I will try to tell something about an old traditional maritime skill; riveting. Nowadays probably only used on old classic vessels or air-planes. Craftwork like hammersmith a railing is also possible. Years ago Jan made a beautiful foot for a mast on a nice classic vessel. Some piece of art, if i may say…You need more persons to help you with the bloody hot metal pins, and to strike the pins hard and properly into the hole. Thankful Jan is treating Daisy more nicely …
Riveting is a fixing technique whereby metal parts are fixed to each other using metal pins known as rivets. Between 1875, when there was a major increase in building ships using iron, and 1950 all metal ship structures were riveted; from 1950 onwards riveting was almost replaced entirely by welding. Due to the use of riveting in a number of famous historic ship restorations the interest in riveting is starting to increase, also amongst private ship owners.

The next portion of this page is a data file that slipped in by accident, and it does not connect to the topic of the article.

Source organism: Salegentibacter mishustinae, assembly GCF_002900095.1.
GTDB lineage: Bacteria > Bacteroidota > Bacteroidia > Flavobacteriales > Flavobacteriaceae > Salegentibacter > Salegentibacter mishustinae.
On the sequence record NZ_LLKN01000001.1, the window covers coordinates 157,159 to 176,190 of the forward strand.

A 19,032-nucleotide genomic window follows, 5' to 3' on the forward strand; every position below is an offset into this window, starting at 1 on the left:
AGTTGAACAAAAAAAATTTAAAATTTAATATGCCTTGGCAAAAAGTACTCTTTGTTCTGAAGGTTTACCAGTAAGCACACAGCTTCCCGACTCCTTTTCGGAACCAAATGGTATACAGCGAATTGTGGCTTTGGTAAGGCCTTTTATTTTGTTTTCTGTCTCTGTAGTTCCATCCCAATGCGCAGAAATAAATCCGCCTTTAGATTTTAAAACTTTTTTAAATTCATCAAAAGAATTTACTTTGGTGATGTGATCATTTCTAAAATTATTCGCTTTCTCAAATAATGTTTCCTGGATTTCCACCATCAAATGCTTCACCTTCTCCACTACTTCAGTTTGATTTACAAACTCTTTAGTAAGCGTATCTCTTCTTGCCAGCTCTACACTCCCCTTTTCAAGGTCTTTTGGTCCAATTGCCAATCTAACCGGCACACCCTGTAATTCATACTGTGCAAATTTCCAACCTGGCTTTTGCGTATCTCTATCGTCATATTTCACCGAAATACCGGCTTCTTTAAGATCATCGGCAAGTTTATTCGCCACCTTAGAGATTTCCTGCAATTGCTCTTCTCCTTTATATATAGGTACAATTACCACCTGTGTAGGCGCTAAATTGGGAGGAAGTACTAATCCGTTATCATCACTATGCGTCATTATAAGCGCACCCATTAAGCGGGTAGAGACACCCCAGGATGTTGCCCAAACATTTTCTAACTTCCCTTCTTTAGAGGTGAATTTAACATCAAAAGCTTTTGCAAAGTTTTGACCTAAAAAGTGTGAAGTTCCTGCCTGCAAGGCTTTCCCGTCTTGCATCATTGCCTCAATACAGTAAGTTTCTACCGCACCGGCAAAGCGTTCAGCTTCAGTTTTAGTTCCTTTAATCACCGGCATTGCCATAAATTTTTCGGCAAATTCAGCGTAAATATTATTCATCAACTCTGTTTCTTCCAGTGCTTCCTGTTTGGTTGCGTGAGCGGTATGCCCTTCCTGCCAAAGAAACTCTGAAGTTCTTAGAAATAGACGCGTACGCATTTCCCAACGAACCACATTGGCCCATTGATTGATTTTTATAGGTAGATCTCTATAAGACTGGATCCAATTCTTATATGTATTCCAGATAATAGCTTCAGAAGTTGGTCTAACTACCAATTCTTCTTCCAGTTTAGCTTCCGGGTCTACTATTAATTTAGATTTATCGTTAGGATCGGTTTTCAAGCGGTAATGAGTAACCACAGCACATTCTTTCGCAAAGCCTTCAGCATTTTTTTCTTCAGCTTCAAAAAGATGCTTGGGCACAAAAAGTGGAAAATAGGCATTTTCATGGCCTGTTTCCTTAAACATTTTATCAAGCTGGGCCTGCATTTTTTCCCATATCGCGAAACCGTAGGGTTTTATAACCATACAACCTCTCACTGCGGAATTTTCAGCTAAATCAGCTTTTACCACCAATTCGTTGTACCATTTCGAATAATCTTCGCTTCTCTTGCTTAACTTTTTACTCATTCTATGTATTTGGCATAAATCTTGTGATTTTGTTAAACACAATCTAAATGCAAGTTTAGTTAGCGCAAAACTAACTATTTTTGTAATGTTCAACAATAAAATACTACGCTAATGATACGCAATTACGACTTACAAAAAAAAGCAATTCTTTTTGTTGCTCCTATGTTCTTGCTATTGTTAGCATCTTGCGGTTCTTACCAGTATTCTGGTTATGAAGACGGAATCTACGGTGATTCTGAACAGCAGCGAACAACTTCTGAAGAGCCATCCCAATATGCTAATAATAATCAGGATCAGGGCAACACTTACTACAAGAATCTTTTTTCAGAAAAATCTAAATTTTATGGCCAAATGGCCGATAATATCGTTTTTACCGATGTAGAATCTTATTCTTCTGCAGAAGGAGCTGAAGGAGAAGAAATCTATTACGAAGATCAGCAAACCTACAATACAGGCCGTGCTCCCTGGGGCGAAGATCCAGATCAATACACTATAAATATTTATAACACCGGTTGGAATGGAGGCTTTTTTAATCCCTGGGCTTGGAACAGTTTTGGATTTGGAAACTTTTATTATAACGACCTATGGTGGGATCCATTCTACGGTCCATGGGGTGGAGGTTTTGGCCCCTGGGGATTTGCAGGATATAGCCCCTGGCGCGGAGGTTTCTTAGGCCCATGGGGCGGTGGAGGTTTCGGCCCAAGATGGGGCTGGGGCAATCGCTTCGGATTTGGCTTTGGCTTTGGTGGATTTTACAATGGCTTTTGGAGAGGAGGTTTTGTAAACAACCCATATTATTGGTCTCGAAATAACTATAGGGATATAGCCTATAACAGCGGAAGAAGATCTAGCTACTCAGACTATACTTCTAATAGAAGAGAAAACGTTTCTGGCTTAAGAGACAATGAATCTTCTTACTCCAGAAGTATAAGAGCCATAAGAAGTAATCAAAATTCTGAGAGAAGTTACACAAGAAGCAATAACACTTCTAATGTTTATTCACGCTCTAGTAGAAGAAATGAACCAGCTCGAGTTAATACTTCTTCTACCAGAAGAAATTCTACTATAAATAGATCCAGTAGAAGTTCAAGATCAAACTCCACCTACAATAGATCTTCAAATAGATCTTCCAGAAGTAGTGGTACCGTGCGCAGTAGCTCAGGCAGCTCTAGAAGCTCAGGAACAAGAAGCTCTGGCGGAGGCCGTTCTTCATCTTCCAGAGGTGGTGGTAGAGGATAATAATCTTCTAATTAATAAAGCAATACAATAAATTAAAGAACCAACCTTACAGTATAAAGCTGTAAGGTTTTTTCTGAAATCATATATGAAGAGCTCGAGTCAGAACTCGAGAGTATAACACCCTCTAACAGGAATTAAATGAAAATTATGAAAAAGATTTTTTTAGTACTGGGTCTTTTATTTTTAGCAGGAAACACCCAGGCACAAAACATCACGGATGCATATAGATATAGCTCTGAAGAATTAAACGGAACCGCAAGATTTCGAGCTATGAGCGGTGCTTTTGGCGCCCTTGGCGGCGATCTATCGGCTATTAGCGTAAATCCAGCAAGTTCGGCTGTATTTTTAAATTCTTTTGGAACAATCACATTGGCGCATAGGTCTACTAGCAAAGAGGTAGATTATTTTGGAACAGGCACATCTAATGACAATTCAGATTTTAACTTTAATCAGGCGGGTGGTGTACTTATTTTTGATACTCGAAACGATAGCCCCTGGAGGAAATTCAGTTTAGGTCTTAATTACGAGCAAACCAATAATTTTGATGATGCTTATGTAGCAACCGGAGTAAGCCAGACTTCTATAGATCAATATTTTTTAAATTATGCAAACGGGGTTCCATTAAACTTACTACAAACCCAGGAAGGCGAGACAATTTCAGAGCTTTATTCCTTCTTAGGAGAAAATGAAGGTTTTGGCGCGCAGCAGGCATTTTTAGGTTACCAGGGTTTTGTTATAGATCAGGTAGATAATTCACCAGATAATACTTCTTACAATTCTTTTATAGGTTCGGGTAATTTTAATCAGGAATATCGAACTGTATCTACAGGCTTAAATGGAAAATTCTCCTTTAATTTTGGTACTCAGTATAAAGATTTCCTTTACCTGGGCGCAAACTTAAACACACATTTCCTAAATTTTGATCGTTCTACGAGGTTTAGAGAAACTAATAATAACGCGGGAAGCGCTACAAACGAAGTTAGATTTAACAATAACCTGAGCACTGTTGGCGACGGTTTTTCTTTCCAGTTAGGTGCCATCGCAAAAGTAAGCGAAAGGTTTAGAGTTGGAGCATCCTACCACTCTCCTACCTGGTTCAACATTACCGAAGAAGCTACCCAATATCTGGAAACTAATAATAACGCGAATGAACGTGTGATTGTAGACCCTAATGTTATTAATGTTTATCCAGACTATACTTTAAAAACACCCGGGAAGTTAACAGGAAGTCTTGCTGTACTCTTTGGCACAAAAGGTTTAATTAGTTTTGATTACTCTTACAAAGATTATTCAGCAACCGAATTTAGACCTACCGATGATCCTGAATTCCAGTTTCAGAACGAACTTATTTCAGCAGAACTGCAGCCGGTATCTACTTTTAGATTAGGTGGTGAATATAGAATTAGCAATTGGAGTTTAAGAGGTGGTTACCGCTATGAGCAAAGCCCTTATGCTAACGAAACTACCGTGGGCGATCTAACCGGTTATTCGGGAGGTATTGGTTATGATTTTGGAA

Materials and tools
In addition to the metal parts that have to be fixed together, you will need the following tools for riveting: a furnace for heating the rivets, a punch and a drill for making holes in metal, a cutting and bending tool for making the metal parts into the required size and shape, a riveting hammer and, dollies in various shapes and sizes and tongs for holding the hot rivets.
Riveting is hard work, that was previously undertaken using hand tools. These days pneumatically and electrically-operated tools are used in addition to the hand tools. Wear heavy-duty gloves, a face mask and hearing protectors. If want more information about traditional maritime skills, check this website.